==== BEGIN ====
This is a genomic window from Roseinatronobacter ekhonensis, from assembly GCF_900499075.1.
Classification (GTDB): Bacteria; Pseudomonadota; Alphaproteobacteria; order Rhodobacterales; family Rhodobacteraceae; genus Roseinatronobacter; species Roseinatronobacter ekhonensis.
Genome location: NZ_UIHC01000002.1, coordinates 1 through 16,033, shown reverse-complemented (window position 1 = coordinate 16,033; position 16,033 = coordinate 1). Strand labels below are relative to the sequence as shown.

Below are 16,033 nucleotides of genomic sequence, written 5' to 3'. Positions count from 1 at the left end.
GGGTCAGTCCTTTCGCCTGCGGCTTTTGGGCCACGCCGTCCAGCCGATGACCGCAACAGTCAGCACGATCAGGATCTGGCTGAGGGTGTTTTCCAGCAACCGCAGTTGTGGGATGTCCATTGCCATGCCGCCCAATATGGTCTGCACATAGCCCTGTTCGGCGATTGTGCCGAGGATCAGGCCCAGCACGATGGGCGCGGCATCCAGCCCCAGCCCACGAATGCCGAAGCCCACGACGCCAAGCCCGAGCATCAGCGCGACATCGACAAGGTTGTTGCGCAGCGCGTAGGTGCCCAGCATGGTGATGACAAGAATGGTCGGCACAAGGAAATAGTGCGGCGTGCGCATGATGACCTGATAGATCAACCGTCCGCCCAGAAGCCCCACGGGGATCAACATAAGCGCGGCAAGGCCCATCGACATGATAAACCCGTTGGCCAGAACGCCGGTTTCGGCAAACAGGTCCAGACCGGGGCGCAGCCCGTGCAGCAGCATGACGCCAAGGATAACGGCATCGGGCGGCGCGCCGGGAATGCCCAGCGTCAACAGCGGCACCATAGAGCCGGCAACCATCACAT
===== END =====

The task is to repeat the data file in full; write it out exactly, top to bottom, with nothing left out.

This is a genomic window from Roseinatronobacter ekhonensis, from assembly GCF_900499075.1.
Classification (GTDB): Bacteria; Pseudomonadota; Alphaproteobacteria; order Rhodobacterales; family Rhodobacteraceae; genus Roseinatronobacter; species Roseinatronobacter ekhonensis.
Genome location: NZ_UIHC01000002.1, coordinates 1 through 16,033, shown reverse-complemented (window position 1 = coordinate 16,033; position 16,033 = coordinate 1). Strand labels below are relative to the sequence as shown.

Below are 16,033 nucleotides of genomic sequence, written 5' to 3'. Positions count from 1 at the left end.
GGGTCAGTCCTTTCGCCTGCGGCTTTTGGGCCACGCCGTCCAGCCGATGACCGCAACAGTCAGCACGATCAGGATCTGGCTGAGGGTGTTTTCCAGCAACCGCAGTTGTGGGATGTCCATTGCCATGCCGCCCAATATGGTCTGCACATAGCCCTGTTCGGCGATTGTGCCGAGGATCAGGCCCAGCACGATGGGCGCGGCATCCAGCCCCAGCCCACGAATGCCGAAGCCCACGACGCCAAGCCCGAGCATCAGCGCGACATCGACAAGGTTGTTGCGCAGCGCGTAGGTGCCCAGCATGGTGATGACAAGAATGGTCGGCACAAGGAAATAGTGCGGCGTGCGCATGATGACCTGATAGATCAACCGTCCGCCCAGAAGCCCCACGGGGATCAACATAAGCGCGGCAAGGCCCATCGACATGATAAACCCGTTGGCCAGAACGCCGGTTTCGGCAAACAGGTCCAGACCGGGGCGCAGCCCGTGCAGCAGCATGACGCCAAGGATAACGGCATCGGGCGGCGCGCCGGGAATGCCCAGCGTCAACAGCGGCACCATAGAGCCGGCAACCATCACAT